The parties returned and Members indicated that they had considered the submissions on the primary use of the premise. Members had regard to the Licensing Act 2003 and the Statutory Guidance issued under the Act. Members had regard to the breakdown of sales figures provided by the applicant and although Members noted Mrs Early's challenge to the figures Members had no evidence before them to discredit the figures provided. Members took into account relevant case law on this issue and indicated that the primary use issue had been satisfied to their satisfaction and therefore indicated that the Committee would proceed to consider the application on its merits and in accordance with the licensing objectives.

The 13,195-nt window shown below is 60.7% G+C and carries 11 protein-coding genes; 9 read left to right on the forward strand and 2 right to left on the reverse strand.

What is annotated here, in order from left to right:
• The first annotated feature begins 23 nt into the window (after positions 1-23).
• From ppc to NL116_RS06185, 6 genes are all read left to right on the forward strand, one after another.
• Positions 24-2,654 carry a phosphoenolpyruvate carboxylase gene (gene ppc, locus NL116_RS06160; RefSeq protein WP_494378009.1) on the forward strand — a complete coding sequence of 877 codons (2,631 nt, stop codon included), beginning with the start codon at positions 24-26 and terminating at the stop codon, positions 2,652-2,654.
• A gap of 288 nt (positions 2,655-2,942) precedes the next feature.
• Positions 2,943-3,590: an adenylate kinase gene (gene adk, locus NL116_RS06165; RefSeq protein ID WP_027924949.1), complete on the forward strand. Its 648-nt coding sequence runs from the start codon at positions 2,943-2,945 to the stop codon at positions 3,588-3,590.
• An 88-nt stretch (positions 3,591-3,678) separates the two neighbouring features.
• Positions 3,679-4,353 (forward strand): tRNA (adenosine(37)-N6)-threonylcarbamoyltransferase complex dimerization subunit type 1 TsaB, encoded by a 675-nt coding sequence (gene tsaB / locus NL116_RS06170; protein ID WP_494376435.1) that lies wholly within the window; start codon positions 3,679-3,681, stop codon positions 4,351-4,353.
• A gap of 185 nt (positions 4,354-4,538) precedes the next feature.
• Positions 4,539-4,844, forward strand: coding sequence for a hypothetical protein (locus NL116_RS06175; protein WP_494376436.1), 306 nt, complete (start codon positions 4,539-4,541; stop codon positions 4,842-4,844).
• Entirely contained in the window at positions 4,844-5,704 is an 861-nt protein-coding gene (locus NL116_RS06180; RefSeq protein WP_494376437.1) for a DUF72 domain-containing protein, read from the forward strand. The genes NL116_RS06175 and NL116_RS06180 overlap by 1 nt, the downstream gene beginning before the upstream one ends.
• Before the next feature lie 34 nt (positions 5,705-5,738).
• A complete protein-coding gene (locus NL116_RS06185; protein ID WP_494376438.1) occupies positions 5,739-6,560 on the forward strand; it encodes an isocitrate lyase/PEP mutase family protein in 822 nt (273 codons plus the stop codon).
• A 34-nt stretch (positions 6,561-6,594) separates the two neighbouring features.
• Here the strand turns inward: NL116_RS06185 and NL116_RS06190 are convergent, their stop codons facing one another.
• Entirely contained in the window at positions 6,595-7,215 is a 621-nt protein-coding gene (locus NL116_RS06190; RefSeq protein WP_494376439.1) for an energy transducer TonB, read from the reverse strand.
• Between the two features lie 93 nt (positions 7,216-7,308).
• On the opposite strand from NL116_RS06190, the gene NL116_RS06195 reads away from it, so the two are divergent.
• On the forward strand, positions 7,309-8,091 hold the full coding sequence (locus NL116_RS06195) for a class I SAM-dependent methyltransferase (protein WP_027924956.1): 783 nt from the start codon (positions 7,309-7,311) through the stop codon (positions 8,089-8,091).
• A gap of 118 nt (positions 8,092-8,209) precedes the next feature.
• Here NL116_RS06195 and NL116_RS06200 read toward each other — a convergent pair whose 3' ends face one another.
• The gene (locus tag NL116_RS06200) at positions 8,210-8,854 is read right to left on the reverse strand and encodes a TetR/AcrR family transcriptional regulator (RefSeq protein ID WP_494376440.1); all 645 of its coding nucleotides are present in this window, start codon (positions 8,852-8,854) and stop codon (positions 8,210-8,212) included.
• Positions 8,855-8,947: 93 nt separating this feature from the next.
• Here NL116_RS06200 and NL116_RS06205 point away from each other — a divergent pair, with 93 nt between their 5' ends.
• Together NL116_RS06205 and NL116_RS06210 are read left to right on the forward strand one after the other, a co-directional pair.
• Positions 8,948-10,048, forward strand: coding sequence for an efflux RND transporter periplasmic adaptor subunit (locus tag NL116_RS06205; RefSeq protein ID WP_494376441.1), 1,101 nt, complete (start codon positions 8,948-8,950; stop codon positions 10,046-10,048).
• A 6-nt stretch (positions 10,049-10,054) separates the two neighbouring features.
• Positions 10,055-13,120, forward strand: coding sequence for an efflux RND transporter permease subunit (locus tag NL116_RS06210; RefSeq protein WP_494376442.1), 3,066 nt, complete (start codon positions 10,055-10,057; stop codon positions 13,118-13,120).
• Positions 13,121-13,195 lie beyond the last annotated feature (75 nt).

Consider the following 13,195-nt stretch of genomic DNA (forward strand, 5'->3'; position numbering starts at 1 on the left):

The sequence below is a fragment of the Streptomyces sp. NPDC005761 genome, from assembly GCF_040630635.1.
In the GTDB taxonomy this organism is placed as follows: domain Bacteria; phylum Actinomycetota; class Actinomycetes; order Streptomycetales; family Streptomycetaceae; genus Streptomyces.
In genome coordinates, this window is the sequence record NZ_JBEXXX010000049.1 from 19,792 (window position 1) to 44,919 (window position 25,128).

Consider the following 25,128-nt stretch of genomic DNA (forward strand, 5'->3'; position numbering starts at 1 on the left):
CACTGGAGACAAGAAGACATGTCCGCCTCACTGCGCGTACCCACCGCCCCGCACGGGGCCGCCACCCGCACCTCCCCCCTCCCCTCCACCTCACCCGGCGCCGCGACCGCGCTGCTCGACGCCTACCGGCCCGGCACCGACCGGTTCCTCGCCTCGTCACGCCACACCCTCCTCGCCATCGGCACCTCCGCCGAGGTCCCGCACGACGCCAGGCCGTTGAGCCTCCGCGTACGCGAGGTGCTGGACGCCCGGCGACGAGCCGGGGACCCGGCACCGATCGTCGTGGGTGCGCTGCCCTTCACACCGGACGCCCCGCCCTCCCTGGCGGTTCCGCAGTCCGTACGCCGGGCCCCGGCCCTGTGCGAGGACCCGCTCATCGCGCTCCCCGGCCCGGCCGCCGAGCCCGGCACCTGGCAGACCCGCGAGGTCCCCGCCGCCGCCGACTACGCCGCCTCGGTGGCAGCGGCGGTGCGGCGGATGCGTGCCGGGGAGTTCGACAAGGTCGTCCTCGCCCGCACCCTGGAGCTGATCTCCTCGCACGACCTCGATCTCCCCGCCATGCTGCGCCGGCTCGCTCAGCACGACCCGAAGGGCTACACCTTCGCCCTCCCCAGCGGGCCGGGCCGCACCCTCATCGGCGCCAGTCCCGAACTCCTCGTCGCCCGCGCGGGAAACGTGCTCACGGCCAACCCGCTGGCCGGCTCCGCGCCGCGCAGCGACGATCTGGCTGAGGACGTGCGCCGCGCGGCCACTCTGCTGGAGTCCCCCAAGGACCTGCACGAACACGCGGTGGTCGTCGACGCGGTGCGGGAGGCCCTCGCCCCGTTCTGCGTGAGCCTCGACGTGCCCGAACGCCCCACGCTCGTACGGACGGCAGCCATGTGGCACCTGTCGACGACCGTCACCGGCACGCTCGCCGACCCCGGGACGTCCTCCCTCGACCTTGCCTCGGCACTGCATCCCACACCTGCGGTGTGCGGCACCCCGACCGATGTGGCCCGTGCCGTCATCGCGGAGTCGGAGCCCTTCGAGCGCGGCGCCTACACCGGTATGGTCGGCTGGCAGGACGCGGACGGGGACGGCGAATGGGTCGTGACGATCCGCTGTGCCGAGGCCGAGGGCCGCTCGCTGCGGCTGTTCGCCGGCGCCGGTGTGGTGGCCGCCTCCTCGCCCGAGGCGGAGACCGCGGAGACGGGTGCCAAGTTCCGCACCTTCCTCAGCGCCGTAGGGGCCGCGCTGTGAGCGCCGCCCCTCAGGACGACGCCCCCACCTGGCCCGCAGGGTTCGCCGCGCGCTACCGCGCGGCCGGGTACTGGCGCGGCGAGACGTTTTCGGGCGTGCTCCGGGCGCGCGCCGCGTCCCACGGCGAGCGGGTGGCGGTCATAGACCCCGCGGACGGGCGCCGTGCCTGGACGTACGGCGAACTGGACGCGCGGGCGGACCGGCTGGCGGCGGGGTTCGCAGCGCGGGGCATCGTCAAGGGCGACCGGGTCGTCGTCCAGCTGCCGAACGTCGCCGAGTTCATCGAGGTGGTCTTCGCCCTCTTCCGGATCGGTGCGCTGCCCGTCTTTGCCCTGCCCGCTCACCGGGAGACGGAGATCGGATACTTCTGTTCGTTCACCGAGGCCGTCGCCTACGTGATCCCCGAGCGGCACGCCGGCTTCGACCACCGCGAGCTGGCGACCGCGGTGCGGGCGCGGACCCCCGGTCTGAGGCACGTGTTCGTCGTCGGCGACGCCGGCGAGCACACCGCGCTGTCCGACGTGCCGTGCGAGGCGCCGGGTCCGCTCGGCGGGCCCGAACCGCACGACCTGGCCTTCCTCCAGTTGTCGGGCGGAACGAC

Mr Holland stated that Shell had approximately 375 premises in the UK which had licences to supply alcohol. The shop at this premise had 1500 lines of retail stock and included fresh bread, coffee, snacks and a range of household products.

Mr Holland noted that the application had been amended so that the hours for the supply of alcohol were now Monday to Sunday 06:00 to 23:00. The application also sought provision of late night refreshment Monday to Sunday 23:00 to 05:00.

Between 23:00 and 06:00 any sales at the premise took place through the night hatch. At the present time the night hatch was not designed to be able to provide hot drinks so the requirement for late night refreshment may not be used.

Mr Holland gave details of the extensive due diligence procedures operated by the applicant and copies of training manuals, refusals books and other documents were provided to Members.